by James Poulos | February 19, 2016 5:04 am
Dramatically reopening what had seemed to be a settled matter, the University of California at Berkeley revealed plans for a sweeping spending reassessment due to vast deficits.
Berkeley chancellor Nicholas Dirks said “the university had a ‘substantial and growing’ deficit that could threaten its long-term stability,” according to the New York Times, “and that it needed to reduce expenses and raise revenues to maintain its position as a premier public institution.”
Dirks indicated that a new committee would “develop proposals to address the $150 million deficit, or about 6 percent of Berkeley’s $2.4 billion budget, including looking at reducing staff, particularly in administration, and using online courses, real estate and branding to bring in new revenue,” the paper added.
The embarrassing revelations reverberated nationally amid an ongoing debate over the value of a college education in today’s cultural and economic situation. But in California, where Gov. Jerry Brown had entered into a protracted and at times acrimonious debate with UC president Janet Napolitano, news of Berkeley’s massive shortfall led observers to speculate whether the delicately negotiated agreement the two power players finally settled on would hold. Napolitano swiftly announced her support for Dirks’ plan, the Times reported, “while Mr. Brown declined to comment on it.”
Berkeley’s woes have come to epitomize the difficult situations colleges often find — or place — themselves in. “One of the campus’s primary sources of revenue — tuition and fees — has been frozen for undergraduate students for the last five years,” the Daily Californian noted, obliquely referencing the negotiated plan to keep UC tuition at current rates for in-state students through the 2017-2018 school year. “Meanwhile, inflation continues to inch upward, and costs beyond the university’s control have continued to rise, all in the context of an era of public disinvestment, according to campus sources.”
The crisis has turned out to be so bad that the campus’s athletic programs could wind up on the chopping block. “Even Cal Athletics, which many perceive to be the campus’s biggest revenue generator, will not escape budgetary review,” added the Daily Californian. “Intercollegiate Athletics has run a deficit in recent years, with even more strain put on its pocketbooks by debt obligation — about $18.1 million annually until 2032 — accumulated after upgrading Memorial Stadium.”
Campuses across the country have come under fire in recent years as critics have questioned the impact of lavish facilities, prized sports teams, and ballooning administrative staff on tuition costs. At the same time, state support for schools in states like California has decreased. “The amount of money the state gave the University of California, as measured per student, fell from $16,000 in 2007-08, before the recession, to $10,000 in 2011-12,” the Los Angeles Times reported. “Meanwhile, tuition more than doubled between 2002 and 2012, according to a 2014 analysis by the Public Policy Institute of California.”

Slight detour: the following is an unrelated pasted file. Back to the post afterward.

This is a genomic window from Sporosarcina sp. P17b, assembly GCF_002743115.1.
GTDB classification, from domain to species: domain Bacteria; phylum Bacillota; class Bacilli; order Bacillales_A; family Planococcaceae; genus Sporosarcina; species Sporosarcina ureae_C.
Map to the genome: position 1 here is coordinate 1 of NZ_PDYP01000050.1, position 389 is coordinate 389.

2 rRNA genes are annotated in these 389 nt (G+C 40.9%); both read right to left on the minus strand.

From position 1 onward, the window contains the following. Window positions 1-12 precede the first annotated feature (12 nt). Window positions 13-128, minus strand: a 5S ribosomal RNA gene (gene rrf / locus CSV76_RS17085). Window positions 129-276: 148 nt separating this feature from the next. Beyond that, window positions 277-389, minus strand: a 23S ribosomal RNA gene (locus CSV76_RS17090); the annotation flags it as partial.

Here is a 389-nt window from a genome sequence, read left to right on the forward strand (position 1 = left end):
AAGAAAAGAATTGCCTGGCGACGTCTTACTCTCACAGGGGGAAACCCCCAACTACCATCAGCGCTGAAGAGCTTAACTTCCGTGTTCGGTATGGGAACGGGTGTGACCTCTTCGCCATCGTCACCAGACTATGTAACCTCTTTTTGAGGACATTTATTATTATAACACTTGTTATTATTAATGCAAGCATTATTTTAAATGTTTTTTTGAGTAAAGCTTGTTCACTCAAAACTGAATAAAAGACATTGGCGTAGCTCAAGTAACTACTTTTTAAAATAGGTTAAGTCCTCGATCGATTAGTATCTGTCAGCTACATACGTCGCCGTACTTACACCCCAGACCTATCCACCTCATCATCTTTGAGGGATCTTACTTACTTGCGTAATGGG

In an effort to stave off another mutiny among alumni, Dirks “ruled out eliminating any teams,” according to the San Francisco Chronicle — “a subject of sensitivity in the past. When the university tried to cut the men’s baseball team in 2011, it prompted an uproar among alumni who eventually helped raise enough money to rescue it.”
Teams weren’t the only special groups taken off the chopping block. Although Dirks has insisted that “every aspect of Berkeley’s operations and organizational structure will be under consideration,” the Chronicle noted, he conceded in a recent news conference that “we’re not laying off faculty.”
To stay afloat, UC Berkeley has resorted to a supervised emergency bailout, with strings attached, from the UC system as a whole. The campus will “receive at least $200 million in loans and debt restructuring from University of California headquarters,” the Chronicle reported, “and will spend the next several months working with UC officials, faculty and the campus’ fundraising foundation to identify cuts and brainstorm ways to attract more cash.”
Plans have already been in the works sketching out exactly what that months-long process will entail. “Berkeley will scrutinize its entire workforce, redesign some academic programs, step up fundraising, expand online course offerings and take other steps to cut costs and increase revenue,” according to the Los Angeles Times.
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